Last week I questioned where Distant Melody should be positioned in the blue pick order and I have been shown the way by blue drafter extraordinaire Scott McCord, who happily played two copies of the card-drawing spell in his blue-black Faerie deck the other day and utterly buried everyone under his card advantage. I don't think you will find many people taking this card over the key creatures needed for their decks, but you will also not see it go all the way around the table very often and will likely see it splashed in decks with access to good mana fixing.
The Merfolk deck gets a mana accelerant in the form of the Stonybrook Banneret. I was going to write "a much-needed mana accelerant" but I am not sure that is true. The Merfolk decks have a grinding inevitability with Summon the School. The deck was already given a way to win faster with Swell of Courage. When the Merfolk deck only has to pay three mana for Summon the School it can make facing off against it feel like an exercise in futility.
There are a couple of one-drops that straddle the Merfolk and Rogue strategies (Merrow Whisperer and the shapeshifting Mothdust Changeling), but overall the blue commons don't hit me with the wow factor of the white ones. Now, the rares and uncommons on the other hand....
Herman Lee is a Neutral Ground regular who has become a pretty formidable drafter over the past few sets and he has opened my eyes to a number of cards in Morningtide
including a thrashing he handed me with a deck featuring a pair of Sage of Fables
. A mid-combat Spellstutter Sprite
came down as a 3/3. When I used a combat trick to attempt to kill it, Herman drew two cards and bounced it with Whirlpool Whelm
. I had a similar experience attacking into the rarely played Ringskipper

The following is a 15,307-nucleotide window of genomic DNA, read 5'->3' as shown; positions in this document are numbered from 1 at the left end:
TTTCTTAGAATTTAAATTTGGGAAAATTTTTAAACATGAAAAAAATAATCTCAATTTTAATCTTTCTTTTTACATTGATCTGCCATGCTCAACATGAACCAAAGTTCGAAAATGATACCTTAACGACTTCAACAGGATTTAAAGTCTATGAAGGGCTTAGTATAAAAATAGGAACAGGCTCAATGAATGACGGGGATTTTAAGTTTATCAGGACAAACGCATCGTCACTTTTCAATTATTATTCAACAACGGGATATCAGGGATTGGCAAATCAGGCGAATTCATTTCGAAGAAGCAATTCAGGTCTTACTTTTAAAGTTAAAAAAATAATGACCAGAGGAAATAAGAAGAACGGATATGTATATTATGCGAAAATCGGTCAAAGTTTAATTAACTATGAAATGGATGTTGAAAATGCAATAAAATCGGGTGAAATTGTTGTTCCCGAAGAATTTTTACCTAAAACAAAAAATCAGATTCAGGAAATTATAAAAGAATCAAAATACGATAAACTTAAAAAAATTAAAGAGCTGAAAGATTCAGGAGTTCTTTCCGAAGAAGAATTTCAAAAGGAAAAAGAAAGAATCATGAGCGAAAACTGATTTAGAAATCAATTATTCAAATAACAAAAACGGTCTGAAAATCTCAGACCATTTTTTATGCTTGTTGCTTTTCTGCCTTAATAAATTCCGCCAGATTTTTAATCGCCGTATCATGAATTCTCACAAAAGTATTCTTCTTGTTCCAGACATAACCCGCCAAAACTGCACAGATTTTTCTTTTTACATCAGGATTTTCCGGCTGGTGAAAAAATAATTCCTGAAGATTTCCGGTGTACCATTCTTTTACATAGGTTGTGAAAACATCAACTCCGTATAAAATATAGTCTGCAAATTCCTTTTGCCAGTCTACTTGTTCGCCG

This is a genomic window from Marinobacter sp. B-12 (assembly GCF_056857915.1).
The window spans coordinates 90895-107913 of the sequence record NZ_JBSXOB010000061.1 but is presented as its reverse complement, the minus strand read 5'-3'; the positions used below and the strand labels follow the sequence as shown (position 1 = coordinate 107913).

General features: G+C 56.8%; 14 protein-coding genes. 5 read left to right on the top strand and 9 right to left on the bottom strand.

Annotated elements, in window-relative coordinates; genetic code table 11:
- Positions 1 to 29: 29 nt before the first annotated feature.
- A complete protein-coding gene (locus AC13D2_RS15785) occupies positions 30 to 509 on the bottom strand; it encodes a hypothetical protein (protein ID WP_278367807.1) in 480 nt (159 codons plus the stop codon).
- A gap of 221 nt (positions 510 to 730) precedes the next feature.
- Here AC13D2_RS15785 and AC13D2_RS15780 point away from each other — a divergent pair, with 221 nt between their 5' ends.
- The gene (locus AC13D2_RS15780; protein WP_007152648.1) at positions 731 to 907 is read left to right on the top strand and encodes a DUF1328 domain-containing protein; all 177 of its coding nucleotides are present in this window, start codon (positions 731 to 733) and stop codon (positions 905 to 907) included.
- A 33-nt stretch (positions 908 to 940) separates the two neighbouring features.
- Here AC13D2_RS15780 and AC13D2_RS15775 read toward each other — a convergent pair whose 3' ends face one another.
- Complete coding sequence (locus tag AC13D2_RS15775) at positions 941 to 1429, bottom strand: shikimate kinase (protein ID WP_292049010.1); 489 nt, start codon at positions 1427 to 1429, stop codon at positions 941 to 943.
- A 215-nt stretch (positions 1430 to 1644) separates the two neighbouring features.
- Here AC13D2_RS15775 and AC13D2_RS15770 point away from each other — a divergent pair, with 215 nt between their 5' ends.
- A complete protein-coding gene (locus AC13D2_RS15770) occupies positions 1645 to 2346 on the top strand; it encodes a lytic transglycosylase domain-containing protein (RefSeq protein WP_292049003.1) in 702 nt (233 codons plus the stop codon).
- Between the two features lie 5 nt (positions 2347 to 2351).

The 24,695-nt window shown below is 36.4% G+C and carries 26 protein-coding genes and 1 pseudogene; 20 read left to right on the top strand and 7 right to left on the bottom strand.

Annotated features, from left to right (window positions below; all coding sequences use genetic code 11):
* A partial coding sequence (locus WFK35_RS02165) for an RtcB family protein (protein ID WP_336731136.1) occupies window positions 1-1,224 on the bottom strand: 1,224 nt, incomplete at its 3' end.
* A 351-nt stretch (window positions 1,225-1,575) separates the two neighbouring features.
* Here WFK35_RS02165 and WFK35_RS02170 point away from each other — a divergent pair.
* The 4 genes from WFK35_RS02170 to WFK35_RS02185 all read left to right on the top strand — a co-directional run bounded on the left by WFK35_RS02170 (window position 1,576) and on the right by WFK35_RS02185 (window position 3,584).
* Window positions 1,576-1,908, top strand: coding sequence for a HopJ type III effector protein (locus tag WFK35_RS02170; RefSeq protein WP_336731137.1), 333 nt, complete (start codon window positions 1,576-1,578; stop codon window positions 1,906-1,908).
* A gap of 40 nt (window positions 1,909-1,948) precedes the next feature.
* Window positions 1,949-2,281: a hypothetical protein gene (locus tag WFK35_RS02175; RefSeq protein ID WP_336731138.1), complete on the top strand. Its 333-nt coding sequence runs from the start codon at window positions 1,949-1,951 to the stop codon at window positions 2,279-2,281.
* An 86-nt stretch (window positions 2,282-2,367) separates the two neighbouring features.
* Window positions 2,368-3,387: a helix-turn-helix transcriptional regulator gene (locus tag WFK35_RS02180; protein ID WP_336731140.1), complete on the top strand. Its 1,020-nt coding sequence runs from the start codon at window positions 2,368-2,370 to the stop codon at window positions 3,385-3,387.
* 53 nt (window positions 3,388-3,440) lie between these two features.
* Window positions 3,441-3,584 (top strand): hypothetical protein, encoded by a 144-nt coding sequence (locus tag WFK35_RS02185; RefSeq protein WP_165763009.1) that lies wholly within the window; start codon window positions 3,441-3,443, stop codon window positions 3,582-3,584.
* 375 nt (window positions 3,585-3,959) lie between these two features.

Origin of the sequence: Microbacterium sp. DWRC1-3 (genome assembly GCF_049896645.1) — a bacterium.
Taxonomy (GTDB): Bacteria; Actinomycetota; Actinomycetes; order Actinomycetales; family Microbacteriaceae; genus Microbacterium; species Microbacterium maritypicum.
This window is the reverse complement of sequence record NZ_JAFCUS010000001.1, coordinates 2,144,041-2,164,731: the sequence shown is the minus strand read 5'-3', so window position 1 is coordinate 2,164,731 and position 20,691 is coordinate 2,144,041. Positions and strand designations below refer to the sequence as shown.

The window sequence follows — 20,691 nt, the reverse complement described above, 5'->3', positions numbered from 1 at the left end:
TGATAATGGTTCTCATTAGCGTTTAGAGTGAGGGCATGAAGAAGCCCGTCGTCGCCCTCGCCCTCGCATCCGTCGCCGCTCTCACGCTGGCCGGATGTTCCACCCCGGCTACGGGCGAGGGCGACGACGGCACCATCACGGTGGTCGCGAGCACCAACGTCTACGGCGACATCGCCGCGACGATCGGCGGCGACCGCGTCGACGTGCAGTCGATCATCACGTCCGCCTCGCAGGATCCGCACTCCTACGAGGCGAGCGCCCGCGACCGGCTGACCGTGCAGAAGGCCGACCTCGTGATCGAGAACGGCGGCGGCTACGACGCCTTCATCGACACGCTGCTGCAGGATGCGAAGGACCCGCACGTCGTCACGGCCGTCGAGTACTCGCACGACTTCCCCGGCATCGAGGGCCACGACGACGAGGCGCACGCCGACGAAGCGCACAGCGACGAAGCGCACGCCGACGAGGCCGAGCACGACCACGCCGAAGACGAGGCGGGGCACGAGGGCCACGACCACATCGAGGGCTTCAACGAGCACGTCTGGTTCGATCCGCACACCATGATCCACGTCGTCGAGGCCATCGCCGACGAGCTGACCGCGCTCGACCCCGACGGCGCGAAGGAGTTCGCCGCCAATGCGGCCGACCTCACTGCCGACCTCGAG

—he made Herman's cut thanks to being a Wizard, learn your class types now—which drew him a couple of cards and then returned to hand when he won the clash. All in all it was one of the most crushing defeats I have ever been handed.
The card I am going to be on the lookout for in Malaysia is Notorious Throng. I have only drafted it once and never had a chance to play it, but it strikes me as being absolutely ludicrous if you can pay the prowl cost and only downright unfair if you pay the regular casting cost. It is not hard to imagine situations where paying four mana for this results in three to four Faerie tokens shortly followed by a game win. Another prowly rare that is sure to make for good coverage stories is Knowledge Exploitation, although I have not seen this happen yet.
My one blue draft with the set so far saw me return to my Lorwyn roots with a blue-red Elementals deck that started with Mulldrifter, two Aethersnipes, and a Smokebraider and no idea how Elementals would pan out in the third set. I was passed a Slithermuse—after opening Pyroclast Consul—and ended up very happy with the results. I went 3-0 and the extra cards drawn by bouncing, evoking, and championing my Slithermuse played a very large role in those victories. This one definitely lives up to its advance billing.
My most efficient game with the new set came on the surprisingly broad shoulders of the Prickly Boggart which allowed me to Noggin Whack an opponent on turn two and pillage his deck on turn three with an Earwig Squad. When he played out a second creature on turn four he double blocked the 5/3 but could not stop the fear guy from poking him for another point. That simply allowed me to regrow the Squad with Boggart Birthright and take another three cards.
|Pick up your own Earwig Squad at a Launch Party this weekend (while supplies last).
Speaking of the Earwig Squad
, there was apparently a match involving Pro Tour–San Diego winner Chris Lachmann where he hit his opponent with the Squad on turn three and noticed three Swamp